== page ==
Nurse practitioner plan to alleviate waits for doctors
The government of P.E.I. is going to allow nurse practitioners to take on their own patients in an effort to shorten waitlists to see a family doctor.
Some people have been on waiting lists for more than a year to get a doctor. The new plan would allow nurse practitioners to be their primary care provider.
"We just think that this is a golden opportunity for so many Islanders to finally get the health care that they've been unable to get because physicians have been so extremely busy with their own practices," said Karen Moore-Edwards. She's the first nurse practitioner to be accepted into the pilot program.
Nurse practitioners are experienced registered nurses with a Master's degree. There are four on P.E.I.
Moore-Edwards said people can be confident in the care they'll receive.
"If we see something not just right, we absolutely call our physician."
Idea practiced elsewhere
Moore-Edwards will receive about 100 files next month, with more added each month. She could take as many as 800 patients depending on the needs.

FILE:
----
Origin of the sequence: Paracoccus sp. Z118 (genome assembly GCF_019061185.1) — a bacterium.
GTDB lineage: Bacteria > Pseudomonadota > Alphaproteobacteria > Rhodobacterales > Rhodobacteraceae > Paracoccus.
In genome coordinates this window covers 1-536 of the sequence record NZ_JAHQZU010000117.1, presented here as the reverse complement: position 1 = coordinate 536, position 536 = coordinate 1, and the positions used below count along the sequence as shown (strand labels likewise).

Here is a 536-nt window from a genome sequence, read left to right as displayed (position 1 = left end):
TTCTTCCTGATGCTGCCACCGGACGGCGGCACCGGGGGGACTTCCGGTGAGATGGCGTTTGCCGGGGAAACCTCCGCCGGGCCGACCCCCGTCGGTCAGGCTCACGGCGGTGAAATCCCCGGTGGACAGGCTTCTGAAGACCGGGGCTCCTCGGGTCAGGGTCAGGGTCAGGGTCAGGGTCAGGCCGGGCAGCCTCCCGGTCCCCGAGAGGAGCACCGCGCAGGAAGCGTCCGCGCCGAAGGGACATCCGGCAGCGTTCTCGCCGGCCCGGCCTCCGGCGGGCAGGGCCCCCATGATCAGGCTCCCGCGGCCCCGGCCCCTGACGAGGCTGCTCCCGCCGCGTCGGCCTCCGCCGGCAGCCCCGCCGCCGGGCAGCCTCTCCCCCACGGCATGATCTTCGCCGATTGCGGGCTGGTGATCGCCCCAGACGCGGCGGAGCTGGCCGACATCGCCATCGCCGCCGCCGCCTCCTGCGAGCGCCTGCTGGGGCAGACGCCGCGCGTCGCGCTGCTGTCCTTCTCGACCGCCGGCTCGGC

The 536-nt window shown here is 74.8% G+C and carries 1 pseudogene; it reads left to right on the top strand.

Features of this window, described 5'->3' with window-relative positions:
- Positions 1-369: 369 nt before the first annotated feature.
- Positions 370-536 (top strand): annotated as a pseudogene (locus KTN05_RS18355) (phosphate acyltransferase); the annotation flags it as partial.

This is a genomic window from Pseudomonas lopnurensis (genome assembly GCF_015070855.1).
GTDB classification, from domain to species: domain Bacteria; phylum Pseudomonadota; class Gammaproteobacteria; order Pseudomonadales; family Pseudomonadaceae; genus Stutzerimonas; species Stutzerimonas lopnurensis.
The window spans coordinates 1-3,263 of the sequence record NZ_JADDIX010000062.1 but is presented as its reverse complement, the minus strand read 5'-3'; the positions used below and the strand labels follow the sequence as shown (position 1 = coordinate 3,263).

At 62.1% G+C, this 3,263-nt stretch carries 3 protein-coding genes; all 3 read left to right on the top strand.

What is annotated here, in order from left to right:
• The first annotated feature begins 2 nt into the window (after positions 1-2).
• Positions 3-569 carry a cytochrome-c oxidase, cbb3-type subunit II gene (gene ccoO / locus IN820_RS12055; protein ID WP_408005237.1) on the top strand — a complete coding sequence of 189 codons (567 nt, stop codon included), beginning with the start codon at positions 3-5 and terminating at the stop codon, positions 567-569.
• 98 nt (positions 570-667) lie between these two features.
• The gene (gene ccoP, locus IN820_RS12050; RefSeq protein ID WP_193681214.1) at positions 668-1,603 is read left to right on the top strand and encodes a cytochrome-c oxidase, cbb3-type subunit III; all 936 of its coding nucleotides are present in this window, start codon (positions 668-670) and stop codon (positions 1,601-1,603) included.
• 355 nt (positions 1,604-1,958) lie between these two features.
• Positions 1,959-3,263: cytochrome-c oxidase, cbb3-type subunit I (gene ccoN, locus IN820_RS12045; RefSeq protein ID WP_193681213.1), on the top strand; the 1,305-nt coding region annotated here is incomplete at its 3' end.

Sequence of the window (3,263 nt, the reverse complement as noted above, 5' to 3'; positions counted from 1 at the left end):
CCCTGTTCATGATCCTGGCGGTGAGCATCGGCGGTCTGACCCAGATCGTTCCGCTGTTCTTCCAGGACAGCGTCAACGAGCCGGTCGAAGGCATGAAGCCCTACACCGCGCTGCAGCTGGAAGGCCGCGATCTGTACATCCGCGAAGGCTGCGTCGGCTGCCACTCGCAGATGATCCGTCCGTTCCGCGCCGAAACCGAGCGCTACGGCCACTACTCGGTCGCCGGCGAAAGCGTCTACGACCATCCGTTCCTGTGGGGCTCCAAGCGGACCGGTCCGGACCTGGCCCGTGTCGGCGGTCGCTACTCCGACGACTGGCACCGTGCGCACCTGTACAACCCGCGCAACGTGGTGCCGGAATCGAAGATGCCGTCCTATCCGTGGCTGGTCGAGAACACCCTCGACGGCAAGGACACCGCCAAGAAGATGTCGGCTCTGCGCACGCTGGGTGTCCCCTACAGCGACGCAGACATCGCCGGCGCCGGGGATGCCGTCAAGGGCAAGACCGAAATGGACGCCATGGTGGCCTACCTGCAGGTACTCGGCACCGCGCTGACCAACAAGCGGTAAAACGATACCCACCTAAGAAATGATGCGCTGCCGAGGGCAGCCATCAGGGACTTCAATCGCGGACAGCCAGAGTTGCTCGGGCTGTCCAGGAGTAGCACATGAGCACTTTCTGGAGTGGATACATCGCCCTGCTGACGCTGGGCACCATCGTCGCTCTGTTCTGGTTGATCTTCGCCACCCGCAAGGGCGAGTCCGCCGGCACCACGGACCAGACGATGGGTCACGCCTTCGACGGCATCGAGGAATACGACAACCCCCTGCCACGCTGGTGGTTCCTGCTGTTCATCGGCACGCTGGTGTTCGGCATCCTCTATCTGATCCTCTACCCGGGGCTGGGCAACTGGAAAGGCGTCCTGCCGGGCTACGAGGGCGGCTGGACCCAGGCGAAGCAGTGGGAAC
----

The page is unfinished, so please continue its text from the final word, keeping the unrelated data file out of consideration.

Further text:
Health PEI said Nurse Practitioners can do about 70 per cent of the work doctors do, including health promotion, disease prevention and holistic care.
"I think if you look across the country, you'll see that nurse practitioners have been practicing in independent roles pretty much everywhere else in the country," said Marilyn Barrett of Health PEI.
The pilot project will allow Moore-Edwards to practice on her own for a year, after that the government expects three other nurse practitioners to take on patients as well.
An estimated 10,000 people on P.E.I. don't have a doctor.